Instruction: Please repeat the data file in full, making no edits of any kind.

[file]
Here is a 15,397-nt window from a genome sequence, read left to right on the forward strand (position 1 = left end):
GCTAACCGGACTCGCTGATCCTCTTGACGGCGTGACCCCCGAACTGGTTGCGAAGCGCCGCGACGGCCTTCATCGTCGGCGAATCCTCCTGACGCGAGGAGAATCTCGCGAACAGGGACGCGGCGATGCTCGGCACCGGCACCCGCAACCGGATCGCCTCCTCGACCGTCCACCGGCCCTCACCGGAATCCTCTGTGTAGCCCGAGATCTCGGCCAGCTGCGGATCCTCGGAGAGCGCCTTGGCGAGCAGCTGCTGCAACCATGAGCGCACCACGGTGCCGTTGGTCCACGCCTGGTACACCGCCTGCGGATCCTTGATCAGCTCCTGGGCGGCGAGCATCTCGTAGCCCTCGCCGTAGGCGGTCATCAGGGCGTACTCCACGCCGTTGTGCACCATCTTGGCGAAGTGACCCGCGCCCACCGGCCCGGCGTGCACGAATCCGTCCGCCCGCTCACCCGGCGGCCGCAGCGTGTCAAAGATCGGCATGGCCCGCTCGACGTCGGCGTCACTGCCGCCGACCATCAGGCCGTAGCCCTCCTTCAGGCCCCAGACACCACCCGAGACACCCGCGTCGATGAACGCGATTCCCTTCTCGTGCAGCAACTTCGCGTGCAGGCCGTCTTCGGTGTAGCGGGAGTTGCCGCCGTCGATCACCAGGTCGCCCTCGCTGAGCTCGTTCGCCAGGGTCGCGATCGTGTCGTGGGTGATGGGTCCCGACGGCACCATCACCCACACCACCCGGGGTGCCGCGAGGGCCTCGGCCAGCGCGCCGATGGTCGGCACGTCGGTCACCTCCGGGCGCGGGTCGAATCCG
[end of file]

Here is a 15,397-nt window from a genome sequence, read left to right on the forward strand (position 1 = left end):
GCTAACCGGACTCGCTGATCCTCTTGACGGCGTGACCCCCGAACTGGTTGCGAAGCGCCGCGACGGCCTTCATCGTCGGCGAATCCTCCTGACGCGAGGAGAATCTCGCGAACAGGGACGCGGCGATGCTCGGCACCGGCACCCGCAACCGGATCGCCTCCTCGACCGTCCACCGGCCCTCACCGGAATCCTCTGTGTAGCCCGAGATCTCGGCCAGCTGCGGATCCTCGGAGAGCGCCTTGGCGAGCAGCTGCTGCAACCATGAGCGCACCACGGTGCCGTTGGTCCACGCCTGGTACACCGCCTGCGGATCCTTGATCAGCTCCTGGGCGGCGAGCATCTCGTAGCCCTCGCCGTAGGCGGTCATCAGGGCGTACTCCACGCCGTTGTGCACCATCTTGGCGAAGTGACCCGCGCCCACCGGCCCGGCGTGCACGAATCCGTCCGCCCGCTCACCCGGCGGCCGCAGCGTGTCAAAGATCGGCATGGCCCGCTCGACGTCGGCGTCACTGCCGCCGACCATCAGGCCGTAGCCCTCCTTCAGGCCCCAGACACCACCCGAGACACCCGCGTCGATGAACGCGATTCCCTTCTCGTGCAGCAACTTCGCGTGCAGGCCGTCTTCGGTGTAGCGGGAGTTGCCGCCGTCGATCACCAGGTCGCCCTCGCTGAGCTCGTTCGCCAGGGTCGCGATCGTGTCGTGGGTGATGGGTCCCGACGGCACCATCACCCACACCACCCGGGGTGCCGCGAGGGCCTCGGCCAGCGCGCCGATGGTCGGCACGTCGGTCACCTCCGGGCGCGGGTCGAATCCG